An underwater museum may sound fun in theory, but the story behind Europe’s first submerged sculpture exhibition is quite somber.
Cancun Underwater Museum MUSA It is a Non-Profit Organization based in Cancun México devoted to the Art of Conservation. This museum has a total of 500 sculptures with three different galleries submerged between three and six meters started in 2009 and completed at the end of 2013. A series of sculptures by Jason deCaires Taylor and five other Mexican sculptors of the Cancún National Marine Park. The museum was thought up by Marine Park Director Jaime Gonzalez Canto with the help of sculptor Jason deCaires Taylor.
Three galleries have been created, two underwater and one on the land. MUSA obtained a permit to sink 1,200 structures in 10 different areas within the National Marine Park. So far only two have been developed, Manchones reef with 477 sculptures and Punta Nizuc with 23 beautiful structures.
To get the statues underwater Jason deCaires Taylor had a special lift made for the statues so none would be damaged during the move. Once the statues are brought to the sea and to where they will be placed a forty-ton crane was placed on a commercial ferry. Some statues were so heavy they had to be lifted into the water using lift bags, which are bags of air to help control the position of the statue in the right spot. The third exhibit room is in a Mall, Plaza Kukulcán, with 26 replicas and original. You may find the original ceramic sculpture by Roberto Díaz Abraham named The Ocean Muse. Roberto Díaz Abraham is Co-founder of MUSA together with Dr. Jaime González Cano, the Director of the Marine Park.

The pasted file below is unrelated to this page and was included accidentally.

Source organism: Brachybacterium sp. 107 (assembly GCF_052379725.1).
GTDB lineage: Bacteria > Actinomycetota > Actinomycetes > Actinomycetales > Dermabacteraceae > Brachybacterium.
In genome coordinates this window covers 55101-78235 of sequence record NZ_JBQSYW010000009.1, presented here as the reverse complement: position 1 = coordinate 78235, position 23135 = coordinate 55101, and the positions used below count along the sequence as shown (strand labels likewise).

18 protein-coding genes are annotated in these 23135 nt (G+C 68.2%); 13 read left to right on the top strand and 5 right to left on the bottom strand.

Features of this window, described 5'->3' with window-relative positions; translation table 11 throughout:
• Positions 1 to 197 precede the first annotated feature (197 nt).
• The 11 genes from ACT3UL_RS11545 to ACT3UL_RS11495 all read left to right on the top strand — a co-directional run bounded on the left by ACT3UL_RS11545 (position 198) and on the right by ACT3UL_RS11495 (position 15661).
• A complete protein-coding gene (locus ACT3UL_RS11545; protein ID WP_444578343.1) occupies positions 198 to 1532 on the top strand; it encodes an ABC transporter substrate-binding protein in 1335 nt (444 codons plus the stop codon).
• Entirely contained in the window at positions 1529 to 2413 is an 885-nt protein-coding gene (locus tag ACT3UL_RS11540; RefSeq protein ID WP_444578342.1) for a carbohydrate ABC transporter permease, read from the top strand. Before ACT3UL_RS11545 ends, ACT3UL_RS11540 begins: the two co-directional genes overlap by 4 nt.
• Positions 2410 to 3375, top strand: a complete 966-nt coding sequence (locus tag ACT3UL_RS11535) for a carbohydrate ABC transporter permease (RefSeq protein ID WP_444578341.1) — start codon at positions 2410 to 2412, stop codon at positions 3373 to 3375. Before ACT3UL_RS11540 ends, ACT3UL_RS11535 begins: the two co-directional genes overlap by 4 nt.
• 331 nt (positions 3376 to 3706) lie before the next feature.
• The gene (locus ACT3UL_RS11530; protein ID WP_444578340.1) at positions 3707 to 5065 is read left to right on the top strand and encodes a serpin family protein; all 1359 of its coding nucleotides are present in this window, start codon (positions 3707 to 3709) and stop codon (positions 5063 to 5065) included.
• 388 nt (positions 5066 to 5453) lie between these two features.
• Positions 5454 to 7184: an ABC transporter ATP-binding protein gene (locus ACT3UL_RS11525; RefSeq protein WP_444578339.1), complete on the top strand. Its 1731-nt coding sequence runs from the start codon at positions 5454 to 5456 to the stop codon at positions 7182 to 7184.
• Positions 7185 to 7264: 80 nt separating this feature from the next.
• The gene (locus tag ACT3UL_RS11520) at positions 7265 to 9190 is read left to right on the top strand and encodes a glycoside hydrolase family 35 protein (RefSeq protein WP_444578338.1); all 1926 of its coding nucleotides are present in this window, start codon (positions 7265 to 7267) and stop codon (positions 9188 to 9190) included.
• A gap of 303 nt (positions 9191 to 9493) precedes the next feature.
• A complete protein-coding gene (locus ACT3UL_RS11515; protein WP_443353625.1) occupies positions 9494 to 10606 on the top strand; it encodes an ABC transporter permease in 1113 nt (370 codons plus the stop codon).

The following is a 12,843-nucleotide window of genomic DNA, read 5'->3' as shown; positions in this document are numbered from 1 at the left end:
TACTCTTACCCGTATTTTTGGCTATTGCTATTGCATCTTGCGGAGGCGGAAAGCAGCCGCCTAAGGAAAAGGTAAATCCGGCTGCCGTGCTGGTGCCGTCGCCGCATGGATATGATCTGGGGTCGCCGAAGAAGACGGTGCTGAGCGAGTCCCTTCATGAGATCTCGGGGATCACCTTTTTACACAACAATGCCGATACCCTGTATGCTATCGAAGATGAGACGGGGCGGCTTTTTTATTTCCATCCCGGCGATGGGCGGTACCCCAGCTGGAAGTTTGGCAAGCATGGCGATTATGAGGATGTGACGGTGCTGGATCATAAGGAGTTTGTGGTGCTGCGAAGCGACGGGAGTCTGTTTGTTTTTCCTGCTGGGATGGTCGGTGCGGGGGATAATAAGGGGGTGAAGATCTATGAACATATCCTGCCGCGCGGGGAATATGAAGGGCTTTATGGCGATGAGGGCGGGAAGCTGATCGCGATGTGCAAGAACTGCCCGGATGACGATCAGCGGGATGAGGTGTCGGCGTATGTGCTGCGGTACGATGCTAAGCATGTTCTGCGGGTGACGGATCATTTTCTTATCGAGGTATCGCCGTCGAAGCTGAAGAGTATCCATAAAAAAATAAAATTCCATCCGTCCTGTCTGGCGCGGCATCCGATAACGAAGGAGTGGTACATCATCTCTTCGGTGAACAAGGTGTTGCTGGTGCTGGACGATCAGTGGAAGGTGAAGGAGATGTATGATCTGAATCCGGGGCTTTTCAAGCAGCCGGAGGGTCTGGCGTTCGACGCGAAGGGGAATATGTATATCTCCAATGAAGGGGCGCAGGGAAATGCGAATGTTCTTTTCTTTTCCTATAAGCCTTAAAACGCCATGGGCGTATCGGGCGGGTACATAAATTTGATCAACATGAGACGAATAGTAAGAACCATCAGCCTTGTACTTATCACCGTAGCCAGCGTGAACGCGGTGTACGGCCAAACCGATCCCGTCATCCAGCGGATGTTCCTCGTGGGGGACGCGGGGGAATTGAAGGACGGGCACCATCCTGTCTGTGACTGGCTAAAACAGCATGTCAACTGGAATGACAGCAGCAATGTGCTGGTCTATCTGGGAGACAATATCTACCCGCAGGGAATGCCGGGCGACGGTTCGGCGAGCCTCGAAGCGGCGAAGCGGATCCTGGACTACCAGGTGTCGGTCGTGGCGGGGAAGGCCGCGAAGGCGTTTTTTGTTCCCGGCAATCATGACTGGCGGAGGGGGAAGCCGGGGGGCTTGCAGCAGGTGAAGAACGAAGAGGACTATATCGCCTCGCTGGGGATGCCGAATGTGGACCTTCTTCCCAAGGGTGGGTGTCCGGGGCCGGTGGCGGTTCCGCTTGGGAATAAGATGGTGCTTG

DeCaires Taylor has created similar underwater-sculpture projects in bodies of water in Mexico and the Bahamas, as well as in England’s River Thames. The Lanzarote project, which PBS News Hour reports is funded by the government, focuses on Europe’s refugee crisis and includes several installations of refugee sculptures.
“Drawing parallels between the abandonment suffered by sailors in his shipwreck scene and the current refugee crisis, the work is not intended as a tribute or memorial to the many lives lost but as a stark reminder of the collective responsibility of our now global community,” deCaires Taylor wrote in a Facebook post about the installation.
Here are some pictures of this museum-
Here you can watch the video-